Brewing is a craft–a mixture of art and science. You may think of brewing as I do, a simple process of making a porridge, saving the liquid and tossing out the grainy bits, boiling, cooling, and fermenting. But as you get better and acquire more knowledge, you consider more and more steps/requirements–and there are lots of those. MyBrewCo tries to help you track and manage the stuff involved in making consistently good beer, while trying to be different/better than other online brewing sites such as BrewToad.com. I wish Michael luck in this and will continue to help in dialing in the process.

About MyBrewCo.com

The MyBrewCo website says it is designed to, “Manage your brewing online.” You can:

  • “Create and upload Recipes”.
  • “Convert Recipes between brewing methods, unit of measures and automatically scale to equipment”.
  • “Let the system manage your efficiency and automatically scale recipes”.
  • “Manage recipe versions, copy and modify any recipe in the database”.
  • Create “An online shopping list, add custom items or let the system populate when a job is created”.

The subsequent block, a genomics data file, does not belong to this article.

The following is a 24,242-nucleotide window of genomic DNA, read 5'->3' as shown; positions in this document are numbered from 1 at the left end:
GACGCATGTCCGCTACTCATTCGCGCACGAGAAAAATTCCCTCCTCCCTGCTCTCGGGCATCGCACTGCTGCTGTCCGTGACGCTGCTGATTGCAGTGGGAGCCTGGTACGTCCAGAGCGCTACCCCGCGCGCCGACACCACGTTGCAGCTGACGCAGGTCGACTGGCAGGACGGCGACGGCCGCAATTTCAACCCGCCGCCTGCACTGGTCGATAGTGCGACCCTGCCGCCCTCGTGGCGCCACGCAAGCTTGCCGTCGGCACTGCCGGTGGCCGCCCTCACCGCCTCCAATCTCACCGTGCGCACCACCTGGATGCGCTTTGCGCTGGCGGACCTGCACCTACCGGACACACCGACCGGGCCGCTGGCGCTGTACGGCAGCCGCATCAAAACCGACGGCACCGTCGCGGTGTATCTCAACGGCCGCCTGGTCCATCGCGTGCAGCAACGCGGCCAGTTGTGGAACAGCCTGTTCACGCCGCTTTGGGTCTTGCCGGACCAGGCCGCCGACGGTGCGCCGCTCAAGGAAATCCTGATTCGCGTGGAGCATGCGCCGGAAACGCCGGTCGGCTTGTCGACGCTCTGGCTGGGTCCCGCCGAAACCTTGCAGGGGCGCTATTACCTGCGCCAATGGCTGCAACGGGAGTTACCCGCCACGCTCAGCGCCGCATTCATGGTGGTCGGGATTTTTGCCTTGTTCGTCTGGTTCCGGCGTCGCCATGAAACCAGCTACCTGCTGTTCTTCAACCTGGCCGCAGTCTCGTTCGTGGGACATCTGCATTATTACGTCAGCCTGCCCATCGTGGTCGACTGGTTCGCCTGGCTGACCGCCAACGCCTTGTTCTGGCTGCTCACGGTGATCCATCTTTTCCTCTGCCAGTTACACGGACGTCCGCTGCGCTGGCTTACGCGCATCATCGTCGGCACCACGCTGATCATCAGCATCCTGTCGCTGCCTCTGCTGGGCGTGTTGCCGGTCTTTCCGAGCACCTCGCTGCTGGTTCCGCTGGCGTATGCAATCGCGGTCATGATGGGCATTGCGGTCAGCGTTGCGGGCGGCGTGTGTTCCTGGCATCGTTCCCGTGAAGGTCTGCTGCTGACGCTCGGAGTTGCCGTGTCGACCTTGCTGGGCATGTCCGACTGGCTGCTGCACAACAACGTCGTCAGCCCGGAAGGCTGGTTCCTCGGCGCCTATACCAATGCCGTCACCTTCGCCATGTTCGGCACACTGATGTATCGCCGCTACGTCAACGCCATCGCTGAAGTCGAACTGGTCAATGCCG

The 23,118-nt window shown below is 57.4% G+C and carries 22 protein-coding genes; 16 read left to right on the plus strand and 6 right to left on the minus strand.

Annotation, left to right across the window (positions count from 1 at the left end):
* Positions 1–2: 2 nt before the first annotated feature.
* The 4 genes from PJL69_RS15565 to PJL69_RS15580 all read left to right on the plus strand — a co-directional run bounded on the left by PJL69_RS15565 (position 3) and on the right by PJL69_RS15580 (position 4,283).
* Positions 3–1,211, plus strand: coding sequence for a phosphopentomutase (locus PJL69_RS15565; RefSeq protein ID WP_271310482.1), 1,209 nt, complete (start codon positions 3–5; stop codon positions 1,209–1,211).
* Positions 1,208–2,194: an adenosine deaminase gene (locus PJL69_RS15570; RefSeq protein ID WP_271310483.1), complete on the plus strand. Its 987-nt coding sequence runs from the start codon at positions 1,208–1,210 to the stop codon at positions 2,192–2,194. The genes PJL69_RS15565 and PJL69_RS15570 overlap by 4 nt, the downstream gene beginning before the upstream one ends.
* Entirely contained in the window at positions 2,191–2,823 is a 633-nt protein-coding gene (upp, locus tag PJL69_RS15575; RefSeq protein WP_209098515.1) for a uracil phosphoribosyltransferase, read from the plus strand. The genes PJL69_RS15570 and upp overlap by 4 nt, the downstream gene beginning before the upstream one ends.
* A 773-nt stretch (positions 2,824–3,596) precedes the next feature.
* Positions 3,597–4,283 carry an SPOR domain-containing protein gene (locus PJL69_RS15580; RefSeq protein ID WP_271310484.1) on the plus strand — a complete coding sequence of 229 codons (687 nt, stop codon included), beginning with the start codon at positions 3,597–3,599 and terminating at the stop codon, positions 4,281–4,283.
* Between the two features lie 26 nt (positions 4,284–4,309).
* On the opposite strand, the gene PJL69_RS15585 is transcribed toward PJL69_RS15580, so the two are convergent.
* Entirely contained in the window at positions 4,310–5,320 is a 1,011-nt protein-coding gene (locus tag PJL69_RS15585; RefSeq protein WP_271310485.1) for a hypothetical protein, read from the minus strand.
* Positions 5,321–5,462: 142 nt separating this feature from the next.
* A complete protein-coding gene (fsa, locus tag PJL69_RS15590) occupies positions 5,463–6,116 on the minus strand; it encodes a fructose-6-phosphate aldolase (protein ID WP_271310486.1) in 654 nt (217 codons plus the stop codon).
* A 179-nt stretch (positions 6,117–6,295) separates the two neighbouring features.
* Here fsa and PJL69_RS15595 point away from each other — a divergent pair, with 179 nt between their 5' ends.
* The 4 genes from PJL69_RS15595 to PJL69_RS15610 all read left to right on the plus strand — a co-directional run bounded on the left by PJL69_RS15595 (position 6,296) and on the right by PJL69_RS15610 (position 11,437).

• “Use our calendar or plug your brewing schedule into your favorite application using the internet calendar”.
  • “Use our online shopping list, add custom items or let the system populate when Use our online shopping list, add custom items or let the system populate when” you are ready to do so.
  • “Manage Brew Jobs, view recipe and instructions”.
  • “Record brew day statistics for analysis.”
  • “Track efficiencies between equipment profiles”.
  • “Record gravity readings and track your beer’s fermentation”.

*Perhaps my grain grinder has the perfect alignment of its teeth so it gives the perfect crush or switching from brewing in a bag (BiAB) to fly sparging or something else made the mash efficiency go up.